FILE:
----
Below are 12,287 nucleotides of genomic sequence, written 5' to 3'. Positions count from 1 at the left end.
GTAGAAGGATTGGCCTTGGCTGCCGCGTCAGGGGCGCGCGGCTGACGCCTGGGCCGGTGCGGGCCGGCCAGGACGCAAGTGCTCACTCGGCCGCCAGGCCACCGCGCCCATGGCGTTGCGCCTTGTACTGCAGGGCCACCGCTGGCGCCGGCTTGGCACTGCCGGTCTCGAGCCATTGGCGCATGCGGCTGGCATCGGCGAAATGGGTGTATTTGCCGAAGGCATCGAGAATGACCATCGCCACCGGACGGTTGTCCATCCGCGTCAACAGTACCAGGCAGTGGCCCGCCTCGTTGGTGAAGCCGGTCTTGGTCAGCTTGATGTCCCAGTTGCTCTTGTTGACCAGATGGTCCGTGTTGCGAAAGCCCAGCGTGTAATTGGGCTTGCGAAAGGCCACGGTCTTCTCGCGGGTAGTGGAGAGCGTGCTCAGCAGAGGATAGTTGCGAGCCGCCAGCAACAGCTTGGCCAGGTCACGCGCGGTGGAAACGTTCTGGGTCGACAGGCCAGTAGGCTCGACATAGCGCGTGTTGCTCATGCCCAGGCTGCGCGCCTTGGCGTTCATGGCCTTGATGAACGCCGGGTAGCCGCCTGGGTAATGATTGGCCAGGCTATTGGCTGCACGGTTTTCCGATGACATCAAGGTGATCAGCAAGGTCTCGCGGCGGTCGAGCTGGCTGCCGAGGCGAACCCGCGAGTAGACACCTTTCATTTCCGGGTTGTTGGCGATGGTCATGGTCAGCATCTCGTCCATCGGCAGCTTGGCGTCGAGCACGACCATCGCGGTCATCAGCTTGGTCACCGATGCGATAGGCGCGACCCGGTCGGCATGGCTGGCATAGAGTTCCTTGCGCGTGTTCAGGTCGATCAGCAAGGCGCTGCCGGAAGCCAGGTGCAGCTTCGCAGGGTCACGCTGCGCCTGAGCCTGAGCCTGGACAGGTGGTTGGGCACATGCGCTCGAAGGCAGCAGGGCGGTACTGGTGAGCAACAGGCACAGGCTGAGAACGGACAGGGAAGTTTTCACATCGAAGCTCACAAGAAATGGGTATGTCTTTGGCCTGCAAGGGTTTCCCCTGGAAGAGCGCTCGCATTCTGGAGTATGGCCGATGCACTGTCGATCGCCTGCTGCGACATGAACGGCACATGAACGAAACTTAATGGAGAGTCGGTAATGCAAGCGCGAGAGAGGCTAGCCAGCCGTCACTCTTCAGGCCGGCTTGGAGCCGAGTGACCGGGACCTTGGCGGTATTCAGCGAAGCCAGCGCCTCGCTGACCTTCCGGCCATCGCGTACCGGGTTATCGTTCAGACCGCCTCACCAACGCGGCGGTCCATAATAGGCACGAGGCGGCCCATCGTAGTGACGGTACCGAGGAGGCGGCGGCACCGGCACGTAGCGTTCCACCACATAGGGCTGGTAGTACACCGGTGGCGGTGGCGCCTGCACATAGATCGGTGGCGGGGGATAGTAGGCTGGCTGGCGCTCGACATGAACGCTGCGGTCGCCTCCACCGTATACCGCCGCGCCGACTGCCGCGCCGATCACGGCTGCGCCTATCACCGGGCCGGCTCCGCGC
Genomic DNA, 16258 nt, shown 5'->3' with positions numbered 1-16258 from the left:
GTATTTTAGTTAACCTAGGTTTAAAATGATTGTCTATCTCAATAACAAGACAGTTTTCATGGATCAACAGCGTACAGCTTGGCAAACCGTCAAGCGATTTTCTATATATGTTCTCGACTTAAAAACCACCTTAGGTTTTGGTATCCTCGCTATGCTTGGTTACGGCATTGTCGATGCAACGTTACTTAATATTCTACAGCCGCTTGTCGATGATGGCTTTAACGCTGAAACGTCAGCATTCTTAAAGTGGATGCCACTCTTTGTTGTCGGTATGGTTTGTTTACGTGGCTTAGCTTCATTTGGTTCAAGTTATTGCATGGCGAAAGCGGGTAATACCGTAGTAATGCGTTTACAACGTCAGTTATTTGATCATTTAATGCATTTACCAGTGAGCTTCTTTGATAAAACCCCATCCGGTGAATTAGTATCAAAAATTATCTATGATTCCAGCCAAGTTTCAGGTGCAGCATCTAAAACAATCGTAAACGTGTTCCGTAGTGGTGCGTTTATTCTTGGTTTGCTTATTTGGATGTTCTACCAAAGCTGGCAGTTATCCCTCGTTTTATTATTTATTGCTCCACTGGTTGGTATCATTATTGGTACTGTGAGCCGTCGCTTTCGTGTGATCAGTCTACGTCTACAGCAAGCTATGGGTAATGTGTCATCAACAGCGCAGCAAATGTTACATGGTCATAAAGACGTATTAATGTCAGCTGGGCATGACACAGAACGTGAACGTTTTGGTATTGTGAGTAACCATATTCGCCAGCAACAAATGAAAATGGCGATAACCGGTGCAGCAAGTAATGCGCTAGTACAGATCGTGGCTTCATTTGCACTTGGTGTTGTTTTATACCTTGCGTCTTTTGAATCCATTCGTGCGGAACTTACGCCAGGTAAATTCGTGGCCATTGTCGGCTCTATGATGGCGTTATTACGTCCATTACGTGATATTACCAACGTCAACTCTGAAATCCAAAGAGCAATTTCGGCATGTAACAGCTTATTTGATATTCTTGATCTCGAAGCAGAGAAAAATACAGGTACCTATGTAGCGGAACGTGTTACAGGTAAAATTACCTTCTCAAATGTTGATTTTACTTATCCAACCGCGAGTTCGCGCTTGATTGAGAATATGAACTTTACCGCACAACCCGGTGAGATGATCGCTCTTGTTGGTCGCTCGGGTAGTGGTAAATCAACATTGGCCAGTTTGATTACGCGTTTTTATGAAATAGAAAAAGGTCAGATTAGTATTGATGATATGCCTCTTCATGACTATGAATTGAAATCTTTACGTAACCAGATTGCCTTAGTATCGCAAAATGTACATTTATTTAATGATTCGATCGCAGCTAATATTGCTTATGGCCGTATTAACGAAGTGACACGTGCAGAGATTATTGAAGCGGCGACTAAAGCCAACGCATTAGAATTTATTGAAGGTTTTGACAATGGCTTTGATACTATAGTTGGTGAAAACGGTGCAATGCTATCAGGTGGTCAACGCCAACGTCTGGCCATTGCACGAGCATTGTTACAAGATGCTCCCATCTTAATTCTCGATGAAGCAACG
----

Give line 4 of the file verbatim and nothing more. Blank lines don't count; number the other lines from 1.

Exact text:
GTATTTTAGTTAACCTAGGTTTAAAATGATTGTCTATCTCAATAACAAGACAGTTTTCATGGATCAACAGCGTACAGCTTGGCAAACCGTCAAGCGATTTTCTATATATGTTCTCGACTTAAAAACCACCTTAGGTTTTGGTATCCTCGCTATGCTTGGTTACGGCATTGTCGATGCAACGTTACTTAATATTCTACAGCCGCTTGTCGATGATGGCTTTAACGCTGAAACGTCAGCATTCTTAAAGTGGATGCCACTCTTTGTTGTCGGTATGGTTTGTTTACGTGGCTTAGCTTCATTTGGTTCAAGTTATTGCATGGCGAAAGCGGGTAATACCGTAGTAATGCGTTTACAACGTCAGTTATTTGATCATTTAATGCATTTACCAGTGAGCTTCTTTGATAAAACCCCATCCGGTGAATTAGTATCAAAAATTATCTATGATTCCAGCCAAGTTTCAGGTGCAGCATCTAAAACAATCGTAAACGTGTTCCGTAGTGGTGCGTTTATTCTTGGTTTGCTTATTTGGATGTTCTACCAAAGCTGGCAGTTATCCCTCGTTTTATTATTTATTGCTCCACTGGTTGGTATCATTATTGGTACTGTGAGCCGTCGCTTTCGTGTGATCAGTCTACGTCTACAGCAAGCTATGGGTAATGTGTCATCAACAGCGCAGCAAATGTTACATGGTCATAAAGACGTATTAATGTCAGCTGGGCATGACACAGAACGTGAACGTTTTGGTATTGTGAGTAACCATATTCGCCAGCAACAAATGAAAATGGCGATAACCGGTGCAGCAAGTAATGCGCTAGTACAGATCGTGGCTTCATTTGCACTTGGTGTTGTTTTATACCTTGCGTCTTTTGAATCCATTCGTGCGGAACTTACGCCAGGTAAATTCGTGGCCATTGTCGGCTCTATGATGGCGTTATTACGTCCATTACGTGATATTACCAACGTCAACTCTGAAATCCAAAGAGCAATTTCGGCATGTAACAGCTTATTTGATATTCTTGATCTCGAAGCAGAGAAAAATACAGGTACCTATGTAGCGGAACGTGTTACAGGTAAAATTACCTTCTCAAATGTTGATTTTACTTATCCAACCGCGAGTTCGCGCTTGATTGAGAATATGAACTTTACCGCACAACCCGGTGAGATGATCGCTCTTGTTGGTCGCTCGGGTAGTGGTAAATCAACATTGGCCAGTTTGATTACGCGTTTTTATGAAATAGAAAAAGGTCAGATTAGTATTGATGATATGCCTCTTCATGACTATGAATTGAAATCTTTACGTAACCAGATTGCCTTAGTATCGCAAAATGTACATTTATTTAATGATTCGATCGCAGCTAATATTGCTTATGGCCGTATTAACGAAGTGACACGTGCAGAGATTATTGAAGCGGCGACTAAAGCCAACGCATTAGAATTTATTGAAGGTTTTGACAATGGCTTTGATACTATAGTTGGTGAAAACGGTGCAATGCTATCAGGTGGTCAACGCCAACGTCTGGCCATTGCACGAGCATTGTTACAAGATGCTCCCATCTTAATTCTCGATGAAGCAACG